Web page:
Do you remember that time in your childhood when the hardest, yet most exciting thing you had to wait for, was Christmas morning?  Christmas Eve would arrive, and all day the anticipation would run through your small, Energizer Bunny arms and legs. The moment you had waited for for 364 days, was almost there. Then bed time would come, only butterflies had taken up residence in your kid-sized belly, and sleeping didn’t feel like an option. Your parents tucked you in under the covers, turned off the light, and closed the door to your bedroom. And then, staring up at the ceiling–trying to will yourself to sleep–you WAITED.

Those were the days.

If only we had known as children that waiting was going to be a staple of our adult lives.  That the things that we want most in life aren’t usually found wrapped under the Christmas tree. And that Santa wasn’t really able to bring us things like a new job, a new place to live, friendships, or even someone to grow old with. (Cause as we all know now, Santa wasn’t even able to get our presents under the tree without a little help from mom and dad!)

Ironically though, the arrival of each Christmas Season has a funny way of echoing our Christmas’ past, by reminding us of the things in our lives that we are now most anxiously awaiting. It may be because it is right before we start a new year. Or it could be because Christmas means seeing relatives that will ask us loaded questions that we don’t even like to ask ourselves (like “Are you dating anyone?” or “Where are you working these days?”). Finally, perhaps it is because at the very foundation of the first Christmas was a prophecy–a promise–that a group of people waited over 700 years to see fulfilled.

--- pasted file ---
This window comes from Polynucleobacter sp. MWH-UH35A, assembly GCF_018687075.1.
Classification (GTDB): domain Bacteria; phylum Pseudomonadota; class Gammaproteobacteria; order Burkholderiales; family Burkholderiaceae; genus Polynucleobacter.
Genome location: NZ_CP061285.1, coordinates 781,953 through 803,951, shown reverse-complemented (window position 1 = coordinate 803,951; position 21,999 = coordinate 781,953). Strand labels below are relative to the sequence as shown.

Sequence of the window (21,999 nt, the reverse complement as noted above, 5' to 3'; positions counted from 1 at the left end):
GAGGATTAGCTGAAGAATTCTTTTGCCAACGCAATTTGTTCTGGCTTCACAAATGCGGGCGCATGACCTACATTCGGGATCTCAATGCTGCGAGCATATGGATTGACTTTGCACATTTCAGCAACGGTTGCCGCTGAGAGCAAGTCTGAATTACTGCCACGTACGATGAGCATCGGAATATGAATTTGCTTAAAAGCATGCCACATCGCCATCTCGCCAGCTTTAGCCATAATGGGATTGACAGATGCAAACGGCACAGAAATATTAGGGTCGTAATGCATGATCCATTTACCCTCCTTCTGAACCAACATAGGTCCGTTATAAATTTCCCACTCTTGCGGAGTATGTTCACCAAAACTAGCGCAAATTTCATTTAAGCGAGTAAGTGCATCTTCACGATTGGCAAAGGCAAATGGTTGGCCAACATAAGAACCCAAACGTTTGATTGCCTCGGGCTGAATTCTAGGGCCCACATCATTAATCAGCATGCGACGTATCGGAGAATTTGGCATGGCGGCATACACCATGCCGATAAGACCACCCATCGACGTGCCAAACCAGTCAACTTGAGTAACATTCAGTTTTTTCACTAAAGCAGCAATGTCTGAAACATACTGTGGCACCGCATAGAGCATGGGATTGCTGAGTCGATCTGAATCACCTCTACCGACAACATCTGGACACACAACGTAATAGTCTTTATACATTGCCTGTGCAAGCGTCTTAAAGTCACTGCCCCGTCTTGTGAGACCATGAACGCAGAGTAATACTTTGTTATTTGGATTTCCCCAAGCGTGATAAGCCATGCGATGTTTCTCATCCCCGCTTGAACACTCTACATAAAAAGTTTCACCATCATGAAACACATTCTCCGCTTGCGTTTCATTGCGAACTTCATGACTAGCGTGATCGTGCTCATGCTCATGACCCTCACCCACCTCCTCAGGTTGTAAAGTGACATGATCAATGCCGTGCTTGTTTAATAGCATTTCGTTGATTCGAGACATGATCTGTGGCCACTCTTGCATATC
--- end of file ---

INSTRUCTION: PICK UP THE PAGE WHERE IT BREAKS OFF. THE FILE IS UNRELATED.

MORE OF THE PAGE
In the book of Isaiah, written 750 years before Jesus was born, we find words that are almost as familiar to us as Frosty the Snowman:

“For to us a child is born, to us a son is given, and the government will be on his shoulders. And he will be called Wonderful Counselor, Mighty God, Everlasting Father, Prince of Peace.”

Isaiah 9:6

All through the Old Testament, God promised His people, the Israelites, that He would send the Messiah–the One who would save them from slavery and brokenness. They waited with expectation–some dying long before Jesus’ birth. Others probably began to believe that God had forgotten them, but He hadn’t. He was seeing the picture of all of Time, when we only have the ability to see our lives, right now.

In His perfect timing, we are told that Jesus was born in the middle of the night, long ago, in a humble stable. God hadn’t forgotten.

nativity lightThe Story of Christmas is one in which we are reminded that God hasn’t forgotten us in our waiting. That we aren’t the only ones very aware of where we are feeling empty or as if there is a gap in our lives, waiting to be fulfilled. He is aware of us and our waiting. In fact, it is often in these times of longing that He wants to meet us, and be with us as we wait in incredibly real ways.

So, as the Christmas season begins to shine a big spotlight on a place you may be waiting in your life, know that this holiday isn’t for the happy people with perfect lives (aka the people in the target commercials).  This season is for you and for me–for all of us who need to be reminded that we are not forgotten, and that there is still much to hope for!

This post is Linked up with Tanya Marlow’s Advent Series.